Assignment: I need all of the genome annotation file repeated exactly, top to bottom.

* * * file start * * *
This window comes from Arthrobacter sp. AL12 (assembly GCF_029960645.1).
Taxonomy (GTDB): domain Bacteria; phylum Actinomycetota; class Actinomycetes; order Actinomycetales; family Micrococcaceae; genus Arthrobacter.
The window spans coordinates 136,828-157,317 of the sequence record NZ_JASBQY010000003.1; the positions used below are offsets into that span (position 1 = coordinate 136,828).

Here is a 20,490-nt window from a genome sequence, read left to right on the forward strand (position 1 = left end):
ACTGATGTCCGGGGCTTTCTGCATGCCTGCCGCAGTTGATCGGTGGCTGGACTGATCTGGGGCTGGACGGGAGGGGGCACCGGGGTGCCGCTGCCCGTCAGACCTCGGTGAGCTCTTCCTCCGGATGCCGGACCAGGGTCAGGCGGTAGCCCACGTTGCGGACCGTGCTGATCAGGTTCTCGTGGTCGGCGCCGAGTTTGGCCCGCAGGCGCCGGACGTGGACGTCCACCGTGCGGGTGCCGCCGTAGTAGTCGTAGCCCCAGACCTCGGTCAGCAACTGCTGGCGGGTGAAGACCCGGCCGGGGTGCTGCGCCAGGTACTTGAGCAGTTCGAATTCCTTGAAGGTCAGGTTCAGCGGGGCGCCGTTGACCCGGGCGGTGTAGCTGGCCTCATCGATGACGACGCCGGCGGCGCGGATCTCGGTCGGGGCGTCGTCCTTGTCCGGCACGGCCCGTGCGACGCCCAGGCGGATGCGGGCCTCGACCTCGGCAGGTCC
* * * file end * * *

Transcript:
This window comes from Arthrobacter sp. AL12 (assembly GCF_029960645.1).
Taxonomy (GTDB): domain Bacteria; phylum Actinomycetota; class Actinomycetes; order Actinomycetales; family Micrococcaceae; genus Arthrobacter.
The window spans coordinates 136,828-157,317 of the sequence record NZ_JASBQY010000003.1; the positions used below are offsets into that span (position 1 = coordinate 136,828).

Here is a 20,490-nt window from a genome sequence, read left to right on the forward strand (position 1 = left end):
ACTGATGTCCGGGGCTTTCTGCATGCCTGCCGCAGTTGATCGGTGGCTGGACTGATCTGGGGCTGGACGGGAGGGGGCACCGGGGTGCCGCTGCCCGTCAGACCTCGGTGAGCTCTTCCTCCGGATGCCGGACCAGGGTCAGGCGGTAGCCCACGTTGCGGACCGTGCTGATCAGGTTCTCGTGGTCGGCGCCGAGTTTGGCCCGCAGGCGCCGGACGTGGACGTCCACCGTGCGGGTGCCGCCGTAGTAGTCGTAGCCCCAGACCTCGGTCAGCAACTGCTGGCGGGTGAAGACCCGGCCGGGGTGCTGCGCCAGGTACTTGAGCAGTTCGAATTCCTTGAAGGTCAGGTTCAGCGGGGCGCCGTTGACCCGGGCGGTGTAGCTGGCCTCATCGATGACGACGCCGGCGGCGCGGATCTCGGTCGGGGCGTCGTCCTTGTCCGGCACGGCCCGTGCGACGCCCAGGCGGATGCGGGCCTCGACCTCGGCAGGTCC